Join our naturalists on the beach, or discover on your own!
Explore Seahurst’s shoreline with Environmental Science Center Naturalists or on your own using our beach guides during select low tides. ESC staff and volunteers will be on the beach to facilitate safe exploring, animal identification, and stewardship tips. Come or any of all of this 2-hour program!
Meet near the restrooms or on the beach to start your journey! Registration preferred.
This FREE program is designed for outdoor explorers of all ages and skill levels.
Wednesday, July 5: 11:30 AM-1:30 PM
Wednesday, July 19: 11:00 AM-1:00 PM
Wednesday, August 2: 10:30 AM-12:30 PM
Can’t make the summer dates?
Check our list of low tides below and plan your own walk. Enjoy our new clickable tools below that can be downloaded/printed to help you learn about what’s on the beach and how to explore gently. Look for species guides in park kiosks in spring and summer. They are printed on Rite in the Rain paper, which makes them more durable than regular paper if they get wet. Also, find more multilingual coloring sheets here!
Remember to be a STAR while exploring the beach
Step carefully: Be very cautious when walking on the beach so you don’t trip and fall, or step on animals, their homes, or eggs. Much life is at your feet, and the creatures, shells and even rocks are all important parts of the beach habitat.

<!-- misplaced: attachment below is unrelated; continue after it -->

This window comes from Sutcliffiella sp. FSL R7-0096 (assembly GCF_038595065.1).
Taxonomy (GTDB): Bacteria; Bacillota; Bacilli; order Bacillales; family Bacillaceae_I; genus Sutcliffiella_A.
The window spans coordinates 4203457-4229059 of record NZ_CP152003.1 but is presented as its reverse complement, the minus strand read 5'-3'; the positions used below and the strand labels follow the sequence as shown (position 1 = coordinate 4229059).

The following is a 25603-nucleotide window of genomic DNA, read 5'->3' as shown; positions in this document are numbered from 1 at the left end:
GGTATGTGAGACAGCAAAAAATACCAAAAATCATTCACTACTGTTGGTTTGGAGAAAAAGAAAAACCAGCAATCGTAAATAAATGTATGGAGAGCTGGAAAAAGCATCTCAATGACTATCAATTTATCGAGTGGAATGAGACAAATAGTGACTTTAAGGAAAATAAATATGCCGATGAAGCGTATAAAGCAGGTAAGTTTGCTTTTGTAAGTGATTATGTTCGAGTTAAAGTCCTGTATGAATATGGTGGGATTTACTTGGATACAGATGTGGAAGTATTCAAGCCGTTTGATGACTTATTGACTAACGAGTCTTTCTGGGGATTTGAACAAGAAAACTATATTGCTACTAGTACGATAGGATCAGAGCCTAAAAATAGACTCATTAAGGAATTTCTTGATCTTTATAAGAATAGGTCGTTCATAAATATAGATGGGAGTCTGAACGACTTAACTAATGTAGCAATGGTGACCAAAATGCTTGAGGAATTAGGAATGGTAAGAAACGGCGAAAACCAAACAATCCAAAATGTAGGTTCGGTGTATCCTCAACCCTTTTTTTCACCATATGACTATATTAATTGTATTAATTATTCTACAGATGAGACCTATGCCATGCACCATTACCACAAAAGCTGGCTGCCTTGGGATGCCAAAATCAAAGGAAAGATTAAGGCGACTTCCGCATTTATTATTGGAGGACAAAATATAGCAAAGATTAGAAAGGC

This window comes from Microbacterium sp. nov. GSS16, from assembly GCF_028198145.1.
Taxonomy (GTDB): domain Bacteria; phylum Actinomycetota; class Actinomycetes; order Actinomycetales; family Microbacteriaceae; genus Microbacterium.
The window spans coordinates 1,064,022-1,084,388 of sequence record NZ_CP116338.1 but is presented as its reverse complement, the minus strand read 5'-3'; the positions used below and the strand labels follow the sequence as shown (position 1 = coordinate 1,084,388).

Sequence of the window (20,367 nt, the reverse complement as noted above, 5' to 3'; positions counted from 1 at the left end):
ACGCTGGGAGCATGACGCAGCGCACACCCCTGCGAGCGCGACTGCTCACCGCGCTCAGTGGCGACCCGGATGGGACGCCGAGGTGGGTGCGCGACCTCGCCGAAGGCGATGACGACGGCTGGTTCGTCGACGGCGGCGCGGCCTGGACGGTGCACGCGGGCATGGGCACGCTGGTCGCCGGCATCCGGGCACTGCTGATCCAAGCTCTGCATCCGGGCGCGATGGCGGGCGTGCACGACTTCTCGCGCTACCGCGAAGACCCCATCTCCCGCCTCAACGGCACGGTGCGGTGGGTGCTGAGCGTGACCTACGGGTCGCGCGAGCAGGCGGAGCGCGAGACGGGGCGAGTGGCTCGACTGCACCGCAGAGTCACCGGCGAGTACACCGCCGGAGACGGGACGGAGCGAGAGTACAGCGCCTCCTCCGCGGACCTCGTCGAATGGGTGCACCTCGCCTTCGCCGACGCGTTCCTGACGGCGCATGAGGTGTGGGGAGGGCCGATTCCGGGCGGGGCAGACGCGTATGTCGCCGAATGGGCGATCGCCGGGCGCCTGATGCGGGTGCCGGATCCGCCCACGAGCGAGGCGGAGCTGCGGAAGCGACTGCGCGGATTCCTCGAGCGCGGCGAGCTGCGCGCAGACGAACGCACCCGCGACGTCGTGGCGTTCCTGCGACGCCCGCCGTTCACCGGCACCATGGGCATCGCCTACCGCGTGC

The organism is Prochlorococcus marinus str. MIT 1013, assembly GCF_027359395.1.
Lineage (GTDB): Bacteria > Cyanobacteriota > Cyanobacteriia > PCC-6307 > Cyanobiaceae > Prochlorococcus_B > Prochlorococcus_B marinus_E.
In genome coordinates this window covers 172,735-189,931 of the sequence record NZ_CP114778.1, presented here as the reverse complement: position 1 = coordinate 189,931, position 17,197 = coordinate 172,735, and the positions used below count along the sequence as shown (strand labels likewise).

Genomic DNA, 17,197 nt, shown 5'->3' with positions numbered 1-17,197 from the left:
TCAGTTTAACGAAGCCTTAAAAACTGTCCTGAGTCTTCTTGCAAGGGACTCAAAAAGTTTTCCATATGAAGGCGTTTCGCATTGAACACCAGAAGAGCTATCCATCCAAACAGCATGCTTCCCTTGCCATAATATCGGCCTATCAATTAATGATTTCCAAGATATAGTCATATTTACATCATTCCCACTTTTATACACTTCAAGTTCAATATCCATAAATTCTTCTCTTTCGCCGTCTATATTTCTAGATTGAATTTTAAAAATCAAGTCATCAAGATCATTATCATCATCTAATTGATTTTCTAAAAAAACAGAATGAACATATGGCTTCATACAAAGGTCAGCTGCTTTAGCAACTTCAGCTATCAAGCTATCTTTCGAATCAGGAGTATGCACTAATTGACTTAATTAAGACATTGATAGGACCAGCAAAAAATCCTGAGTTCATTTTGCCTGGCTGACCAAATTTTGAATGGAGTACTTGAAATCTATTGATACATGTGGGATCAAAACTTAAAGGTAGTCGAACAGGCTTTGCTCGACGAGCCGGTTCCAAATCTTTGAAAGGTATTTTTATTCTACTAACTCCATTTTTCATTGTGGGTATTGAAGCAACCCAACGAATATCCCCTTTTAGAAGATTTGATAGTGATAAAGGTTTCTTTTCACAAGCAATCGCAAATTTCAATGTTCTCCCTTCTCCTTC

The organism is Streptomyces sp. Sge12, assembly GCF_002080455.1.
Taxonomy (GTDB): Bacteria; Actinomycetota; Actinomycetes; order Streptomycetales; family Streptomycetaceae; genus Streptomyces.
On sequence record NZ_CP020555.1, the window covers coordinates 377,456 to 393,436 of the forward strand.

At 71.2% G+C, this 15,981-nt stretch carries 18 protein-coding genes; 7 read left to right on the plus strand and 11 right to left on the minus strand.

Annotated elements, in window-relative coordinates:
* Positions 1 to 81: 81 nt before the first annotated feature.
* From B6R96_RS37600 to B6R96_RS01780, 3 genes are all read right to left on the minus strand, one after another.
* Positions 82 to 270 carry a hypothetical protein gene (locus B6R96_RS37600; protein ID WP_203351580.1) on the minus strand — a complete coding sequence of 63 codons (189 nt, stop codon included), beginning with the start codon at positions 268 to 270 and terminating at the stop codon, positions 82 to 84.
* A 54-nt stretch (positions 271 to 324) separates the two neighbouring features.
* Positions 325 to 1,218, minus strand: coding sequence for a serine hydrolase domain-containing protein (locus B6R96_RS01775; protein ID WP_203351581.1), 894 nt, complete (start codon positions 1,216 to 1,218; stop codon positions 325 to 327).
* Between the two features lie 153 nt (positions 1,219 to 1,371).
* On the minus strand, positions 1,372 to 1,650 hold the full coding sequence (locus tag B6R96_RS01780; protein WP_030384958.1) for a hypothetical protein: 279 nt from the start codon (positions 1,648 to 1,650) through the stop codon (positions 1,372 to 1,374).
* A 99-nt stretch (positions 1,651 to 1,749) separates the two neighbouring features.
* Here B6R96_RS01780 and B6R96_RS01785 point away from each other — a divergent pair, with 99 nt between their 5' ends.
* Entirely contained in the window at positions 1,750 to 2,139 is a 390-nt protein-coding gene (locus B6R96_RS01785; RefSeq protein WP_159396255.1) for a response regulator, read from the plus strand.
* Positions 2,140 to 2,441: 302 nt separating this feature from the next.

Touch with two wet fingers: It is kind to give animals space and watch from a safe distance. Some animals and eggs are too sensitive for handling, but others can be touched gently. If you touch marine organisms, your skin has to be wet. Touching their wet bodies with a dry finger can be very harmful. Using two fingers limits poking with just one. Be extremely gentle with them all. Do not touch crabs bigger than your fist.
Animals stay where you find them: This is important for the safety of everyone. Bend over to look at animals instead of picking them up. Let others know of your discovery and ask them to join you. Marine animals evolved to live in different conditions, so moving small animals even small distances can mean life or death for them, and they may injure themselves trying to escape.
Remove only trash: The one thing we physically take from the beach: TRASH! Leave rocks and shells on the beach since they are current or potential homes for marine organisms and will also break down into sand. Keep all other natural items in their habitat.
Share what you learned! Share your observations, discoveries and ways we can take care of marine life! This helps others learn about these incredible creatures and systems and inspires them to protect marine ecosystems too!